by Tiffany Sedorus

Happy Hooves Oasis

Introduction: This capstone project examined the power of conversation versus expectation and the ability to change the traditionally one-sided relationship between horse and handler.

Significance: Analysis of the above comparison resulted in adjustments made to my training methods and changed subsequent interactions with my horses while both partnering with, and while interacting with, them outside of a training session/program.

Purpose: The intent of this capstone was to document the observed changes that occurred between horse and handler when the handler changed their approach to the interactions with the horse.

Setting and Participants: The setting of the capstone was my farm in Prairie, ID. Participants were myself, my client and my equine partners Quinn and Roush.

 Capstone Description/Process: Observations that are foundational to the inferences drawn in this capstone, were made over the course of fifteen years training and twenty-five years riding horses.   In 2019, a pivotal conversation with Melisa Pearce led to making contractual agreements each day with my equine partners. The material elements of the contract included the horse agreeing to “show up” ready to work together, mutual agreement required to change or alter the contract and the right for the equine to decline to participate in any stage of the process.

 Contracting is working in partnership with the horse to achieve a common goal. It recognizes and respects the horse’s individuality, choices and is suitable for both the horse and the practitioner.

 Relevant observations made during this capstone include experiencing a favorable response to contracting from a newly acquired horse (Quinn) deemed by others to be “dangerous “and “aggressive.” In addition, having that same horse take a supportive role to my equine partner (Roush) during a client session a short time later. Tertiary observations made during the process stage included the exchange of energy between and amongst the practitioner, the participant and the horse. And, the release of energy via leaching by Quinn, in their supportive role, at the conclusion of the session. All these tertiary observations are indicative of the horses involved honoring their contract.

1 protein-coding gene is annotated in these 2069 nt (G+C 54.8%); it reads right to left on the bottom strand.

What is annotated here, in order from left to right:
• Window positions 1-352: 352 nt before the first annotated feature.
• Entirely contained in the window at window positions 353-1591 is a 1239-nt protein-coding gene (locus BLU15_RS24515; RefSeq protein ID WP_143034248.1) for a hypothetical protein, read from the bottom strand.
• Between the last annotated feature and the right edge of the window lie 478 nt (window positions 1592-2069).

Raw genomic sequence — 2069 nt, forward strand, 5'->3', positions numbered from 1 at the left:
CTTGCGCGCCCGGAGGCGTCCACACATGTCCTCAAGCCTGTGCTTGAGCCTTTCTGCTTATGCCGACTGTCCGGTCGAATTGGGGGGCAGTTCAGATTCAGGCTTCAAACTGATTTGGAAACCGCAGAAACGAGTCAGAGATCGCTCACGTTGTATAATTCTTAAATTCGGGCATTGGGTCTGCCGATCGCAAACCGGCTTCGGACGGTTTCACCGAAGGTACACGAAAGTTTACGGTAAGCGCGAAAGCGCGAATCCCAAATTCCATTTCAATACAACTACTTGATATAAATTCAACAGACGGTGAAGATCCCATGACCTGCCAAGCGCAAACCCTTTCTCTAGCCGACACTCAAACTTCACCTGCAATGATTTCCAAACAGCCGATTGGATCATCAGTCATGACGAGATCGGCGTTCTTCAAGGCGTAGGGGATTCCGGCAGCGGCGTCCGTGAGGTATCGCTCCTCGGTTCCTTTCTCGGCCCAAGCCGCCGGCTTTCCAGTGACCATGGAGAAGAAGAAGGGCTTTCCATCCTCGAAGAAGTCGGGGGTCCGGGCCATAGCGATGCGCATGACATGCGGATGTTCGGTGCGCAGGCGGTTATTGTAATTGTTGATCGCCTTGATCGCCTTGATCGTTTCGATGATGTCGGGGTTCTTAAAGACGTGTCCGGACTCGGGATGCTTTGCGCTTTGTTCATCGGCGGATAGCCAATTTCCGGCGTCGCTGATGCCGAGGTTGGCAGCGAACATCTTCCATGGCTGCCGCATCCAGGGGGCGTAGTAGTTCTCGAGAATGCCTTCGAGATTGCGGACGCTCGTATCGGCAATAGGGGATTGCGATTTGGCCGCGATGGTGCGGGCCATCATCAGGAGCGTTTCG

Capstone Results/Impact: The knowledge and awareness gained from the observations made during this capstone project have translated into changes made in the training methods I now employ. Further, I now practice active listening with my horse, match the pace at which they work and respect their right to choose.

 The EGC Method®, developed by Melisa Pearce, celebrates the use of contracts in line with its tenants of equality for all parties in the triad partnership. Pearce’s innovative style and groundbreaking coaching principles and practices are well represented in this contracting component.

 Capstone Evaluation: The results of this capstone project were examined, evaluated and interpreted through the lens of the EGC Method®.

 Future Directions: Further exploration and evaluation of such key elements of the Method as contracting is encouraged. Other potential components of the Method ripe for analysis are the energy exchanges occurring during the session, contact and its role in this coaching Method and the empirical validation of the contracting outcomes observed. 

 Acknowledgments: Thank you to Melisa Pearce for introducing me to this concept and leading me to a new way of communication and working with my horses. Thank you to program coach Lorrin Maughn for supporting me and giving me more insight into partnering with my equine partners. Thank you to program coach Marsha Bressack for encouraging me to spend more time with my equine partners outside of our partnering work for my benefit and theirs. Thanks to all of the trainers I have followed and worked with throughout my riding life who have been examples, both positive and negative.


                     Pearce, Melisa., & Fitzpatrick, Carolyn, et al. (2015). Equusology
                     Roberts, Monty. (2002). Horse Sense for People
                     Anderson, Clinton. (2013). Philosophy  
                     Porter, Milly Hunt. (2001). The Horse Gods